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Conley v. Birch

United States District Court, Seventh Circuit

December 2, 2013

JOSEPH CONLEY, Plaintiff,
v.
KIM BIRCH, J. BROWN, J. DAYMON, STANFORD, WEXFORD HEALTH SOURCES, INC., CAROL S. FAULESS, and PENNY GEORGE Defendants.

MEMORANDUM AND ORDER

Stephen C. Williams United States Magistrate Judge

Plaintiff filed this cause of action on January 7, 2011, alleging deliberate indifference to serious medical needs against various Defendants as a result a broken hand he suffered during an altercation. (Doc. 1). Dr. Kim Birch and Wexford Health Sources, Inc. filed a Motion for Summary Judgment on September 2, 2013. (Doc. 114). The remaining Defendants, who are all IDOC employees, also filed a Motion for Summary Judgment (Doc. 116) on September 2, 2013. Plaintiff filed his separate Responses to both Motions on October 17, 2013. (Docs. 124 and 125). Defendants filed their Replies to Plaintiff’s Response on October 21, 2013, making this Motion ripe for disposition. (Doc. 127; Doc. 128). For the reasons below, the IDOC Defendants’ Motion for Summary Judgment (Doc. 116) is DENIED in part and GRANTED in part. The Wexford Defendants’ Motion for Summary Judgment is GRANTED.

Background

Pursuant to 42 U.S.C. § 1983, Joseph Conley, an inmate at Lawrence Correctional Center, sued multiple Defendants on the theory Defendants violated his Eighth Amendment rights by showing deliberate indifference to his medical needs after he hurt his hand during an altercation with another prisoner at Vienna Correctional Center. (Doc. 1). The Court dismissed Plaintiff’s claims against Michael Randle, the Illinois Department of Corrections, Officer John Doe 1, and John Cox on threshold review pursuant to § 1915A. (Doc. 12).

Plaintiff was involved in an altercation at Vienna on December 22, 2009. (Pl’s Dep. p. 20). Plaintiff does not recall the time of day, the identity of his assailant, or the physical appearance of his assailant. (Pl.’s Dep. p. 21). The assailant swung a combination lock towards Plaintiff’s head, which Plaintiff blocked with his right hand. (Pl.’s Dep. p. 23). When the lock came into contact with Plaintiff’s hand, he heard a pop and felt excruciating pain. (Pl.’s Dep. p. 23). Approximately one hour later, Plaintiff sought out an unidentified guard that his hand was broken and that he needed to see a doctor. (Pl.’s Dep. p. 25). The guard told him that he would send Plaintiff down to healthcare, however, if healthcare determined that Plaintiff’s condition was not an emergency, he would write Plaintiff up for lying. (Pl.’s Dep. p. 28). Plaintiff went back to his unit. (Pl.’s Dep. p. 28). At approximately 8 p.m. that same day, Plaintiff told Defendant Daymon that he needed medical attention while in the med line. (Pl.’s Dep. p. 28-29). Daymon told Plaintiff he needed to sign up for sick call, but Plaintiff told her he couldn’t write due to his injured hand. (Pl.’s Dep. p. 32). Daymon took no further action. (Pl.’s Dep. p. 35).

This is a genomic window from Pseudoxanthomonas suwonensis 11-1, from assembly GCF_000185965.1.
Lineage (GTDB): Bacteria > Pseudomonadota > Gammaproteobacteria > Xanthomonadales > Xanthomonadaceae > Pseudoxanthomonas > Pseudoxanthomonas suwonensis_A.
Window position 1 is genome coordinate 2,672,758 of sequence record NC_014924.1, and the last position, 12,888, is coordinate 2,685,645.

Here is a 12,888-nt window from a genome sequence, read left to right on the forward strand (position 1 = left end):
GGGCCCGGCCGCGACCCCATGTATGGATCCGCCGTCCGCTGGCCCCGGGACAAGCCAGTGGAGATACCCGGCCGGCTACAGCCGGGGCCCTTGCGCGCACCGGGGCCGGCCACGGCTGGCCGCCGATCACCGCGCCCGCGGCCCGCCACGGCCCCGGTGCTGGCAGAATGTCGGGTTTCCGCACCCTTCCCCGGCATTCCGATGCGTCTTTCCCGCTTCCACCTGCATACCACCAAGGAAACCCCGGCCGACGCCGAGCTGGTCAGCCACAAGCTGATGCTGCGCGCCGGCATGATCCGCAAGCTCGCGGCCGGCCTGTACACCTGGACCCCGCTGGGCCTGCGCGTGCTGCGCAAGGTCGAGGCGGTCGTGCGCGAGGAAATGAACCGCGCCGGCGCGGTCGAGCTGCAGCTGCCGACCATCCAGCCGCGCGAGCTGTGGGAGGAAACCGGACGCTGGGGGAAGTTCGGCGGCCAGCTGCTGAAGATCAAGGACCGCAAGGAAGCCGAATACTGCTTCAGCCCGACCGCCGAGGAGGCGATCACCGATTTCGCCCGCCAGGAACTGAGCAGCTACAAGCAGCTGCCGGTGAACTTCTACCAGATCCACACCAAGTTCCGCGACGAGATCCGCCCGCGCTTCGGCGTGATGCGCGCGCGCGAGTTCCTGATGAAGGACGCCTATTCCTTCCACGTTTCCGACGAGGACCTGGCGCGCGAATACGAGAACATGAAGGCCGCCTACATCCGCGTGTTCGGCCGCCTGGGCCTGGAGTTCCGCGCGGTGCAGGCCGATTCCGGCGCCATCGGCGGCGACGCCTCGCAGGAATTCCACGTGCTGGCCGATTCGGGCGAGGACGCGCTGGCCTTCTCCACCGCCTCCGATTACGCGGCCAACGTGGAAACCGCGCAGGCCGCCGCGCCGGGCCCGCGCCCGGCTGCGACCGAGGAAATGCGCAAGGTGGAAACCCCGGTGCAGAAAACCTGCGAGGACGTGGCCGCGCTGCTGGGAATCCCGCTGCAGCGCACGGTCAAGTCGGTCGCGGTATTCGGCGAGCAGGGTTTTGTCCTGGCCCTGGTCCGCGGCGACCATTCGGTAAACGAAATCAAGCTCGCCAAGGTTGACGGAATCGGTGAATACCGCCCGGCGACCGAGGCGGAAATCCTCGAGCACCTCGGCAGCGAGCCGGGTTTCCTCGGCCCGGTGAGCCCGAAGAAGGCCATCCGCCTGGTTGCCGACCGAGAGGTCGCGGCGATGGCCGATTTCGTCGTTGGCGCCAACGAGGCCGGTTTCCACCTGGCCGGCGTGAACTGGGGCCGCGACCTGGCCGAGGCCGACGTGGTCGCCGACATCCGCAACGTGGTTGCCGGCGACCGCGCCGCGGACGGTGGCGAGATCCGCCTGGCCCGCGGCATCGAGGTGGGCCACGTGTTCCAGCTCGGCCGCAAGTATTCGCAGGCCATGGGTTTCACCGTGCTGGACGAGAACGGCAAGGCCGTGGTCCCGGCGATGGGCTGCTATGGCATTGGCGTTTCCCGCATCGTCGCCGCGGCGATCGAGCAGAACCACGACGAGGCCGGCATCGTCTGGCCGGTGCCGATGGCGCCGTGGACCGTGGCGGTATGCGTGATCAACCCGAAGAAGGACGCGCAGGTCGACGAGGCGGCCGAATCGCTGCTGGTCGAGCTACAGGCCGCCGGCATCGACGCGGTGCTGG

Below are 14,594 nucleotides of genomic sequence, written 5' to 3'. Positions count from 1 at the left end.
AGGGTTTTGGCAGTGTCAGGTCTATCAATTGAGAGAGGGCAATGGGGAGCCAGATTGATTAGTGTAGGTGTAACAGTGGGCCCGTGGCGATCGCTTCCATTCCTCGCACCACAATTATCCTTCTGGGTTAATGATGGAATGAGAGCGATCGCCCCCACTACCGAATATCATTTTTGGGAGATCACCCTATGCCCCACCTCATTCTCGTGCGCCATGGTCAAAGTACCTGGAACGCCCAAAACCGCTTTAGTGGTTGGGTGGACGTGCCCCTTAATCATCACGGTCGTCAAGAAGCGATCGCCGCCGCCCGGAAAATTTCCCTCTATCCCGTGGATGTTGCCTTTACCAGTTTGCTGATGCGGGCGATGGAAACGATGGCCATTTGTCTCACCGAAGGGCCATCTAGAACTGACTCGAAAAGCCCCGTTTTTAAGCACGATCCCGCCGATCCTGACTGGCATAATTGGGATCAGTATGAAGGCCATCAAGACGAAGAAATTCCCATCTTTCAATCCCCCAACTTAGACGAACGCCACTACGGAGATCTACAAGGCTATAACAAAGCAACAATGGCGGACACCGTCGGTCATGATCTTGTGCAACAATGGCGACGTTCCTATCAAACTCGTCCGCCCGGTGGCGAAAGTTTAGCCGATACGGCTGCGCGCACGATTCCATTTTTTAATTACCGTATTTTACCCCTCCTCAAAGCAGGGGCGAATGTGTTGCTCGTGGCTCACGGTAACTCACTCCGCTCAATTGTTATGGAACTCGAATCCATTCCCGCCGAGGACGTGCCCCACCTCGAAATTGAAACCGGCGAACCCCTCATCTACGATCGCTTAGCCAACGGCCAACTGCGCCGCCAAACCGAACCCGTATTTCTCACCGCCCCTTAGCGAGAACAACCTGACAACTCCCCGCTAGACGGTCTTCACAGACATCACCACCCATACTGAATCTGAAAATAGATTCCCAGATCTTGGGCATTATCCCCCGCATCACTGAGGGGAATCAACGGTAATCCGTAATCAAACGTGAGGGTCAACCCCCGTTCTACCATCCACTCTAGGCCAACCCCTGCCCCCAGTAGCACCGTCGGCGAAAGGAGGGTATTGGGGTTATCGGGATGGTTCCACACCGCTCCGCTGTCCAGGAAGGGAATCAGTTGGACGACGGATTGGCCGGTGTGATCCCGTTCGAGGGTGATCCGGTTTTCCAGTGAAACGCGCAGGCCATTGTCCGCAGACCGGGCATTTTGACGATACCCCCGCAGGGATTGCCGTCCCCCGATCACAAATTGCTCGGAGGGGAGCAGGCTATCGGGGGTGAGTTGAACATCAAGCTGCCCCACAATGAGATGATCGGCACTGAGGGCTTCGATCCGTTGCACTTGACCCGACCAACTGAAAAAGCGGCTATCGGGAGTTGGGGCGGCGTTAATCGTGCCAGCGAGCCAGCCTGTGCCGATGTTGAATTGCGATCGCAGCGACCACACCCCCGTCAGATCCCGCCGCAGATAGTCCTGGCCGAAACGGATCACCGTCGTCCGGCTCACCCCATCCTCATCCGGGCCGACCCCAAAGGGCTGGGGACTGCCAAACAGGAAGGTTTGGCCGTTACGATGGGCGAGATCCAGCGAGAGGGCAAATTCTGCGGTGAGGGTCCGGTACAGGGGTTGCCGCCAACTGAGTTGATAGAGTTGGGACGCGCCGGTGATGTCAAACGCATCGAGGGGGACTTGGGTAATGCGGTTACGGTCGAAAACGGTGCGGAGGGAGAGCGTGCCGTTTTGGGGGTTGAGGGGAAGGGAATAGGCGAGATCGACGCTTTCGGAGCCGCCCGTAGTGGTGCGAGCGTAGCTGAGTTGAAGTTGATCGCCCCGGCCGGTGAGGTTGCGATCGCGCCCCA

The next day, Plaintiff again attempted to seek medical attention by informing Defendant Stanford that his hand needed medical attention while at the morning med line. (Pl.’s Dep. p. 33). Stanford told Plaintiff that she would call him back down from his dormitory to the health care unit when she was finished with the med line, but never did. (Pl.’s Dep. p. 33).

On December 23, 2009 at 8 p.m., Plaintiff once again attempted to get medical attention for his injured hand from Defendant Fauless, who again told Plaintiff that she would call him back down from his dormitory, but never did. (Pl.’s Dep. p. 24).